The Overlooked Experience
Touring Upper Egypt
by Shaden Mohamed
The French Train
The first thing that people think of when they hear the word Egypt is "pyramids," followed by "Pharaohs, tombs, and mummies." It is not until they venture into Egypt that they discover the true beauty of the culture - past and present.
When I visit Egypt, seeing the pyramids is convenient because our apartment is only a short drive away. One year, however, my family organised a trip to Luxor and Aswan, and that week was perhaps the single most wonderful time of my life to date. Along with my mother, sister, brother, cousin and friend, we boarded the "French train" from Cairo to Luxor. The train was beautifully designed with cabins and sleeping quarters, dining rooms and social lounge areas.
After hours of watching the ever-changing scenery, the desert landscape finally set in and after that we spent hours playing cards and nibbling on a variety of nuts and 'leb' (pumpkin seeds). By the time we reached Luxor the pile of seeds and shells was so high I'm sure the Guinness Book of Records would have recorded it if they were there to see!
The Upper Egypt Experience
I can tell you about the amazing tombs and ancient architecture, but if you have ever been there yourself, you will understand why no amount of detailed description could re-create the experience you get from being there in person. No documentary, no book and definitely no story told by a sleazy tour guide could come close to portraying the magnificence and grandeur of the ancient Egyptian world. The sheer sight of a stone, with the simplest of engravings, succeeded in taking my breath away.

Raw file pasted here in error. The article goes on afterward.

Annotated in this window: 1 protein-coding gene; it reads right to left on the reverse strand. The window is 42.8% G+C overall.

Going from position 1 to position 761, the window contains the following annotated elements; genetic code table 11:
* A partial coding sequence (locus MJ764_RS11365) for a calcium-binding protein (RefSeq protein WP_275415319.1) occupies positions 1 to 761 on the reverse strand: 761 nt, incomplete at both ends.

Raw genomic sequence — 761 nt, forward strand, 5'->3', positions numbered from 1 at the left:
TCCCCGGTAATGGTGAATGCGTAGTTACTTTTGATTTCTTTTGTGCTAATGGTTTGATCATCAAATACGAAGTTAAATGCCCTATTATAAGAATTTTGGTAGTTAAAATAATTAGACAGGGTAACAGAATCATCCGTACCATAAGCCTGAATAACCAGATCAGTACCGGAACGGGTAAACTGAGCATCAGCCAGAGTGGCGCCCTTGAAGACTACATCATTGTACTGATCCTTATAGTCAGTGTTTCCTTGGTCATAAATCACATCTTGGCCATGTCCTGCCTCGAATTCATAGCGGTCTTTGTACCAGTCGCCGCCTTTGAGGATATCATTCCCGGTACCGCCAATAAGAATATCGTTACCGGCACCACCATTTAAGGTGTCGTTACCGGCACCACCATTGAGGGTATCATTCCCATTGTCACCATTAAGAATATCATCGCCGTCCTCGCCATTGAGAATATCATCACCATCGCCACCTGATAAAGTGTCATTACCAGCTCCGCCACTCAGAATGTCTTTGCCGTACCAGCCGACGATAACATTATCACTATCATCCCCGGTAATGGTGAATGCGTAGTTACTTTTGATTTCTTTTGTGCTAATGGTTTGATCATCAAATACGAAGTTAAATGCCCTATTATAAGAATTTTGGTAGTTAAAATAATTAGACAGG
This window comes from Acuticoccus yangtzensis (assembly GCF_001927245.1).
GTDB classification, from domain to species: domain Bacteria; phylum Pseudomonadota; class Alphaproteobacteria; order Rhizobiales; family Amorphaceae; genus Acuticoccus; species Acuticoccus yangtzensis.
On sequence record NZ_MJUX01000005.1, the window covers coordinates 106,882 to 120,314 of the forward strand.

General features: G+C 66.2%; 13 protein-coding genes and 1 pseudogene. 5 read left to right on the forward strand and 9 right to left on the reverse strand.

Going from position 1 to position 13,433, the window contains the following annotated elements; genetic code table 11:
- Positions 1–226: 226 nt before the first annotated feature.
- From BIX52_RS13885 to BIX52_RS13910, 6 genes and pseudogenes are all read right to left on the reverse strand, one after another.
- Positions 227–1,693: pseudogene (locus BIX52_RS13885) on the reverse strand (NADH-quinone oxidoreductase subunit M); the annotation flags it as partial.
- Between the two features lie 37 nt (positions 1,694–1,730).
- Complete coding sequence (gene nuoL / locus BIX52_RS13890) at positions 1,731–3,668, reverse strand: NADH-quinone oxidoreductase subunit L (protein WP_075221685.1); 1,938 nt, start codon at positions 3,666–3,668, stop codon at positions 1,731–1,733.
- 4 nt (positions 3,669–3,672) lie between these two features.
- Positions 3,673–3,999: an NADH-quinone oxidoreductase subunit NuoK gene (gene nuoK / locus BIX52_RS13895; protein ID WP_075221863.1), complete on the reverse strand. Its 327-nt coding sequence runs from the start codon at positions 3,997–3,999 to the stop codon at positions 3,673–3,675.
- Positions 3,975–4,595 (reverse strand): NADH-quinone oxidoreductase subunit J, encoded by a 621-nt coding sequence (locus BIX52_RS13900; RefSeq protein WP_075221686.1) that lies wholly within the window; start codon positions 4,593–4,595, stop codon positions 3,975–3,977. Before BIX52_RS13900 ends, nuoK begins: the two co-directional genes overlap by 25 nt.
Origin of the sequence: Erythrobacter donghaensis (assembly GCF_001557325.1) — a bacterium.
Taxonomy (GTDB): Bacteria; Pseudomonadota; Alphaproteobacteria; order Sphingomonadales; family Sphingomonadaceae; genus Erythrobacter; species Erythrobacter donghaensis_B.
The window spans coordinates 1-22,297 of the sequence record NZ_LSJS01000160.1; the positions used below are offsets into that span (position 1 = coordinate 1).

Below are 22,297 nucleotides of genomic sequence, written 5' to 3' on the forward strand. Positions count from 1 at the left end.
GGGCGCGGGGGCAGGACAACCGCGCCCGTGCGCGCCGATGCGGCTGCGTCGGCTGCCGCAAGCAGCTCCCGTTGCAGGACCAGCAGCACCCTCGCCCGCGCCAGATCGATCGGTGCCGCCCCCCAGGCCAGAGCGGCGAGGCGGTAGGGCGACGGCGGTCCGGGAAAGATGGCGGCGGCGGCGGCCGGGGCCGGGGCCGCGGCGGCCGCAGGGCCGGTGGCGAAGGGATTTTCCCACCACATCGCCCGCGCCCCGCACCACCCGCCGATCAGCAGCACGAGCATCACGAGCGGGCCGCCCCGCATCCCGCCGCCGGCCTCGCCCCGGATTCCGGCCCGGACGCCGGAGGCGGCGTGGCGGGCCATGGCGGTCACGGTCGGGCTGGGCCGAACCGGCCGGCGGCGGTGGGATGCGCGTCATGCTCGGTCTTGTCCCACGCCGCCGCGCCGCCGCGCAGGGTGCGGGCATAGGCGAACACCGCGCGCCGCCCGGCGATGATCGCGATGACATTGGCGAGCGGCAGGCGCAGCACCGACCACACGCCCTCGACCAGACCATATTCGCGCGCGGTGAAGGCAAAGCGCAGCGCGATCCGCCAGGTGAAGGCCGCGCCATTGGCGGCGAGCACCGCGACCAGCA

Standing in the resting place of a powerful King, who once ruled all of Egypt, brought me to tears.
This is what overshadows the simpler joys of Luxor & Aswan - the 'Upper Egypt' experience which is often overlooked, but one which helped to make this adventure such a memorable one.
A Deserted Hotel
After visiting the tombs and spending all day with an over-enthusiastic guide, we all went back to our hotel for a light nap and to re-energise. The hotel we stayed in was quite ordinary - thanks to our tour company we were placed in a mediocre hotel which seemed deserted - if not out of business - when we arrived. The rooms were quite nice, and the fact that no one was there meant we had the whole floor to ourselves (running in and out of corridors is an effective way to pass the time, even as a teenager).
My brother Shehab made a deadly mistake and ordered something from room service. Till this day I'm still not sure what disturbs me the most - that it took 3 hours to bring up to our room, or the fact that it was lukewarm and verging on passing as 'hospital grade' food.
Trip on the Nile
The next day we decided to take a trip on the Nile in a small yacht. The things we saw were absolutely astounding - children in mini-canoes, fearless of the Nile which was deep and uninviting to those unlucky enough to fall in.
The 'Captain' of our little boat told us stories about crocodiles, people underestimating the dangers of the river and drowning because they were not strong enough swimmers, people who had caught strange looking things while fishing. As we sat in the warm sun listening to these fantastic tales, it wasn't long before we all dozed off. When we woke up the sun had almost disappeared and the Captain had also fallen asleep! We were all a bit dazed and disorientated, but the Captain dropped us off and we took a taxi to the nearest restaurant for a quiet dinner by the Nile.
My sister Sheri, who had been craving calamari (one of her favourite dishes), always asked for it, even if it wasn't on the menu. "I will have the calamari please," she said very casually. The waiter then replied the same thing we had heard from every restaurant in Luxor: "Sorry we do not have calamari." My mother was so frustrated by Sheri's stubborn behaviour and failure to accept that calamari was not a menu item that she exclaimed: "We are not in Sydney! You can not get calamari from anywhere! Especially not from a restaurant by the Nile! There are no squid in the Nile!"